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Meditation is becoming more and more available as a holistic treatment for substance abuse. Meditation is a very simple yet extremely powerful technique with many health benefits, health benefits that are ideal for substance abuse relief. Surprisingly, meditation can be used to combat symptoms of withdrawal, cravings, and triggers. Let me explain…


Benefits of Meditation

The benefits of meditation go far beyond what most people expect. Here are some of the many benefits that meditation has been proven to include:


  1. Significantly reduced stress
  2. Improved mood/reduced depression
  3. Decreased anxiety (all types)
  4. Reduced ADHD symptoms
  5. Reduced PTSD symptoms
  6. Increased emotional intelligence
  7. Improved focus
  8. Decreased insomnia/improved sleep
  9. Increased academic performance
  10. Reduced risk of relapse
  11. Reduced hyperactivity
  12. Increased physical strength
  13. Increased flexibility
  14. Reduces rate of aging
  15. Higher level of awareness
  16. Reduces memory loss

The list of benefits goes on and on… There is a fascinating similarity in brain activity during both meditation and drug use. During meditation, the prefrontal cortex of your brain is activated, which promotes the release of “feel-good” chemicals. These chemicals include endorphins, specifically dopamine, which is the same chemical released during meditation. These “feel-good” chemicals are released in your brain during BOTH meditation AND drug use. However, with meditation, there is no crash!


So What Is Meditation Exactly?

Meditation is an ancient practice that involves fully focusing on the present. It’s characterized by a cross-legged seated posture called the lotus pose. During meditation, you focus your attention on your breath, different parts of your body, or certain words and phrases. The idea is to train your mind through attention and awareness to achieve a mentally clear, emotionally calm, and stable state. This is a physical state known as “mindfulness.” Mindfulness is the ability to be fully engaged with whatever you’re doing in the moment. Meditation is a skill and learning to meditate is a practice.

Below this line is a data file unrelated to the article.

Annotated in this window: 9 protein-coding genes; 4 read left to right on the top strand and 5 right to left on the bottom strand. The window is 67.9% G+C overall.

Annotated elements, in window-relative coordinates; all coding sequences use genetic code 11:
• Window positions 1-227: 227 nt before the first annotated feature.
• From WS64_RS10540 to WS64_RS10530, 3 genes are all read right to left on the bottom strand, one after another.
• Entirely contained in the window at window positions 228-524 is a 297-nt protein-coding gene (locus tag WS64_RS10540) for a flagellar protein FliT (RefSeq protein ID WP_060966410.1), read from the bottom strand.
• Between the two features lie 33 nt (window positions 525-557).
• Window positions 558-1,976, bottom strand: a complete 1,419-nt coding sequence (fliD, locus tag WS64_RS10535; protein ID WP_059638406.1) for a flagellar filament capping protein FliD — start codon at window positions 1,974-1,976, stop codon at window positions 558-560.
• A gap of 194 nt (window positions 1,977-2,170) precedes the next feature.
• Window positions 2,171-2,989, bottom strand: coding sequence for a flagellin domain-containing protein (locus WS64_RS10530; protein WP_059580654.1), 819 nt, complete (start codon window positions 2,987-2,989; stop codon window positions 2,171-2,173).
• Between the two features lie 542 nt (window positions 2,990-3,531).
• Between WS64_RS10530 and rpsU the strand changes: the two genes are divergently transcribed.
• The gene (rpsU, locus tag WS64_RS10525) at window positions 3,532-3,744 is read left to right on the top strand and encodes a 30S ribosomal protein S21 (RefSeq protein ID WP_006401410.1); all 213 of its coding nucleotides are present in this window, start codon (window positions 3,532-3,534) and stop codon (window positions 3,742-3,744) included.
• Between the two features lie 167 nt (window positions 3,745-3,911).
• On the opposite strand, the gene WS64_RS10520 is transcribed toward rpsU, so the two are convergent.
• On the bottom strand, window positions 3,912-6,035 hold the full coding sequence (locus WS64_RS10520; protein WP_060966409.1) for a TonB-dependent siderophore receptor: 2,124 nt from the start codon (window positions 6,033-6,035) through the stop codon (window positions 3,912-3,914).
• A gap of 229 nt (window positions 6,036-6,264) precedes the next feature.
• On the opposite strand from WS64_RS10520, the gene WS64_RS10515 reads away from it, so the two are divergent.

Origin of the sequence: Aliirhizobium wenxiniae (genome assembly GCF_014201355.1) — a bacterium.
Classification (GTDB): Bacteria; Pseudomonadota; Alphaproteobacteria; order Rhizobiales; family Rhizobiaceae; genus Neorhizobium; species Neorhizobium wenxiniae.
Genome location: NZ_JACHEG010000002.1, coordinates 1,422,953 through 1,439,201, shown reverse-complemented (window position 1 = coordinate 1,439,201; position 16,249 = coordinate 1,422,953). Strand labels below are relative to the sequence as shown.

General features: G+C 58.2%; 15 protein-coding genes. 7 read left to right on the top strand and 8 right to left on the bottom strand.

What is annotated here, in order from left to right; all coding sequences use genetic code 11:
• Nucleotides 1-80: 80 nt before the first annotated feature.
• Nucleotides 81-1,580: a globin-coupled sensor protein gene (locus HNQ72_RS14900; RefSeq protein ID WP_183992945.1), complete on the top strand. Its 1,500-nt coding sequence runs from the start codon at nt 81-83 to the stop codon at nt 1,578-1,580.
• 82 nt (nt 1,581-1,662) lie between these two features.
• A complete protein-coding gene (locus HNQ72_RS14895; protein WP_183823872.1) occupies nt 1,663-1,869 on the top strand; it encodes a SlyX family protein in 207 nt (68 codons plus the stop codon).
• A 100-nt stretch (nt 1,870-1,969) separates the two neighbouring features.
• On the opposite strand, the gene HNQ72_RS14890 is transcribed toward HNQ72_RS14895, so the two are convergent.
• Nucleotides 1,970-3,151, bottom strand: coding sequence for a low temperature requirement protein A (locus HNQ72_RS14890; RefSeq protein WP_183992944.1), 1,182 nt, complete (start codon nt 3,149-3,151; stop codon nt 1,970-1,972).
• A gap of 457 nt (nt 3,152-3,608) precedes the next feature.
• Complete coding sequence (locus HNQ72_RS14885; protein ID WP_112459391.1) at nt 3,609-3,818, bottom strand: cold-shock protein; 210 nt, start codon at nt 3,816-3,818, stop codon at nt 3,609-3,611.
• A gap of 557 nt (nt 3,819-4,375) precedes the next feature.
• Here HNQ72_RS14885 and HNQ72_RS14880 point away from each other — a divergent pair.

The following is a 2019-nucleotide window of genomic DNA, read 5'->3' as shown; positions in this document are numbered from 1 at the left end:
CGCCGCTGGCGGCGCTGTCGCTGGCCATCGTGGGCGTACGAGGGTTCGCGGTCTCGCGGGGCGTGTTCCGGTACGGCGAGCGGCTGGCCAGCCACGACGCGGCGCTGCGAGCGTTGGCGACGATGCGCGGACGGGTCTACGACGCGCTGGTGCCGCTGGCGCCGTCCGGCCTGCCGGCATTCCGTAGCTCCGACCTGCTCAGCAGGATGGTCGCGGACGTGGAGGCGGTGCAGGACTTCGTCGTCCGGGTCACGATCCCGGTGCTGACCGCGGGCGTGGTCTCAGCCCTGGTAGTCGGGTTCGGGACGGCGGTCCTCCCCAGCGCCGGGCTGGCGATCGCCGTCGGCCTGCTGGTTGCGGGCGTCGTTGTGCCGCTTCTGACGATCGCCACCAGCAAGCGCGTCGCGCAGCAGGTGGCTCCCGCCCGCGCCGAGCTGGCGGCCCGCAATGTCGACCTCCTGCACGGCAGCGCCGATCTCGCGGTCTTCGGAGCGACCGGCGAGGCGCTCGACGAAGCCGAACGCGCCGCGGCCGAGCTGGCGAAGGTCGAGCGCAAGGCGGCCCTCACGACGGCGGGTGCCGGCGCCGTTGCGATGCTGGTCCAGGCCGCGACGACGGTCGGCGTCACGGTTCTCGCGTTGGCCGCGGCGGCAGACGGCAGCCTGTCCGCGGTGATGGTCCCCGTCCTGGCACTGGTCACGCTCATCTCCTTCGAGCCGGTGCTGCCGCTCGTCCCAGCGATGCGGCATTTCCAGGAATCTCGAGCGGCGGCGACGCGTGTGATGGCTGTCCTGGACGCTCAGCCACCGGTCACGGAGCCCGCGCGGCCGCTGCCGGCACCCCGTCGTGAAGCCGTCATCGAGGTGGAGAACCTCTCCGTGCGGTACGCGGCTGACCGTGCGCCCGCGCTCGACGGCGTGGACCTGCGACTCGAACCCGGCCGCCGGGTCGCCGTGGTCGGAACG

Most meditations begin by sitting in the lotus pose in a quiet place, closing the eyes, focusing on the breath, and calming your mind. When we meditate we are training the mind to be more focused in the moment and to stop being so easily distracted. Using your breath as your foundation, you learn to gradually let thoughts and feelings come and go.

It is totally normal for your mind to jump all over the place in thought when you start to meditate. This is also known as “monkey-mind.” Meditation is not about stopping our thoughts. Our brain’s purpose is to create thought, so it is going to think! The goal is to tame this restlessness by developing awareness in the moments when our mind has wandered off. When we notice distraction we build our awareness by bringing our attention back to the present and our breath. Ultimately, practicing meditation will help us begin to learn how to bring the qualities we experience during meditation into our daily life; which are calmness, mindfulness, focus, and loving-kindness.